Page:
Fifty-seven years ago, when the Summer Games were last held in Tokyo, the average high temperature was about 68 degrees Fahrenheit, and the warmest day was 74.

But the 1964 Olympics were held in the cooler, drier month of October. This time around, the nightly lows in Tokyo are hotter than that previous high of 74. The calendar change is the main culprit, of course.

The International Olympic Committee required that cities bidding for the 2020 Games hold the event between July 15 and Aug. 31, ​​barring “exceptional circumstances.”

It has been more than 20 years since the Olympics have been held outside that time frame. The 2000 Sydney Olympics, held in late September to adjust to weather in the Southern Hemisphere, have been the least-viewed Summer Games in the United States over the past several decades. (Mexico City in 1968 and Seoul in 1988 held the Summer Games in October, too.)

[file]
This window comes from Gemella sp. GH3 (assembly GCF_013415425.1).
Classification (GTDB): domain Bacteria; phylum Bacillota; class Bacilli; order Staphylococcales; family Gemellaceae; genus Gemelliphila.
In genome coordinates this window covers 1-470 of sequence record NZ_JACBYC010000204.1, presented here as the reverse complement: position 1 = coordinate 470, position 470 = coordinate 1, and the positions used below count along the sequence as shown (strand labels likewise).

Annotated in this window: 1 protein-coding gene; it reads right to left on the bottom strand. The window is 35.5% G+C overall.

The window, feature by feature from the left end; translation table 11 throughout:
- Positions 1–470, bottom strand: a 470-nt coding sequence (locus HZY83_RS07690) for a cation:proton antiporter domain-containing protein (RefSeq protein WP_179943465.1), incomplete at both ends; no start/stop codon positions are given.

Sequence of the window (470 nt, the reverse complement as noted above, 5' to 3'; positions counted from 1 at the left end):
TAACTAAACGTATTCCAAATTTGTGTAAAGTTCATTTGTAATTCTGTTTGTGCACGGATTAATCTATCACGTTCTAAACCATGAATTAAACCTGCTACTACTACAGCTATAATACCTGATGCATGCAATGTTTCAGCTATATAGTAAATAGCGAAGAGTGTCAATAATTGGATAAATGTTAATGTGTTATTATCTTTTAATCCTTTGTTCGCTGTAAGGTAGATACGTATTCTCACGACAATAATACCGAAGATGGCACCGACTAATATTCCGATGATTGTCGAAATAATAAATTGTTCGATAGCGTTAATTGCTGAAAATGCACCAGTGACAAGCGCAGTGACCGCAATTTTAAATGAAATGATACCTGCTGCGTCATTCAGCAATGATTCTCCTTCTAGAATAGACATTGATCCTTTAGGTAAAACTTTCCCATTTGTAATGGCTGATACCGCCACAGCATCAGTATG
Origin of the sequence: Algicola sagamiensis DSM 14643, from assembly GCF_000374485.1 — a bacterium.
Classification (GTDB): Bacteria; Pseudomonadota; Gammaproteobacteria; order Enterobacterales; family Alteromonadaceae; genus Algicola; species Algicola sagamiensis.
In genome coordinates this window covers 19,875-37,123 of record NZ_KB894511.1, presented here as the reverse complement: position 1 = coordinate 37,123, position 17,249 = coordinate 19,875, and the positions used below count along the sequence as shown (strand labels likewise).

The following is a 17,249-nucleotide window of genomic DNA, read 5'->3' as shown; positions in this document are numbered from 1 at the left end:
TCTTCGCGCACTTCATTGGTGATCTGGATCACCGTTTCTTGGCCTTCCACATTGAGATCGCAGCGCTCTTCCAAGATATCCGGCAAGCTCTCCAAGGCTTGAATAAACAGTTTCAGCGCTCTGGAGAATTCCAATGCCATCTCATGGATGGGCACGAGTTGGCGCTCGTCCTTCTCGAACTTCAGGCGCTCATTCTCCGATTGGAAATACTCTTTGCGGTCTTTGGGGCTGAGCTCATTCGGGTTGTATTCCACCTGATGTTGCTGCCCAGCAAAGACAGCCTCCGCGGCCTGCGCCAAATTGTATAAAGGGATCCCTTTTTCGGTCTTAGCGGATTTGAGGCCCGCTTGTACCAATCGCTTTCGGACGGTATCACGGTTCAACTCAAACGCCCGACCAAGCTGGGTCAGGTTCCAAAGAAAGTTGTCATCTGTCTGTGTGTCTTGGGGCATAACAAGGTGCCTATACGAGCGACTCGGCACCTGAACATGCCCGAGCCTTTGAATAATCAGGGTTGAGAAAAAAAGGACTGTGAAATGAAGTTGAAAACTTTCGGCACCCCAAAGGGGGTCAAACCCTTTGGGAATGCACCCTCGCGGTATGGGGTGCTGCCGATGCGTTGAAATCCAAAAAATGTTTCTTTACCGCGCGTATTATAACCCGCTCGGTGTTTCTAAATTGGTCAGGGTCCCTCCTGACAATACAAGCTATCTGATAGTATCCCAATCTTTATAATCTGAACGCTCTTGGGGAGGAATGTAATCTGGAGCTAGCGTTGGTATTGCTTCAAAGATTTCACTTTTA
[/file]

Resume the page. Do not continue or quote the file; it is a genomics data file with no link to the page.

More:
For the time period that Tokyo officials chose to stage the competition, the average high over the past two decades has been 90 degrees Fahrenheit, according to data collected by the Japan Meteorological Agency.

The agency’s data also shows the effect of climate change on summertime temperatures in Tokyo. The average daily high was 79.9 degrees Fahrenheit for the 10 Augusts before the 1964 Summer Games. For the 10 Augusts before the 2021 Games, it was 82.4 degrees Fahrenheit.

Haruo Ozaki, the chairman of the Tokyo Medical Association, said this month that holding the Games in July and August was a serious issue because of the “high risks of heatstroke,” and not just because of the coronavirus pandemic.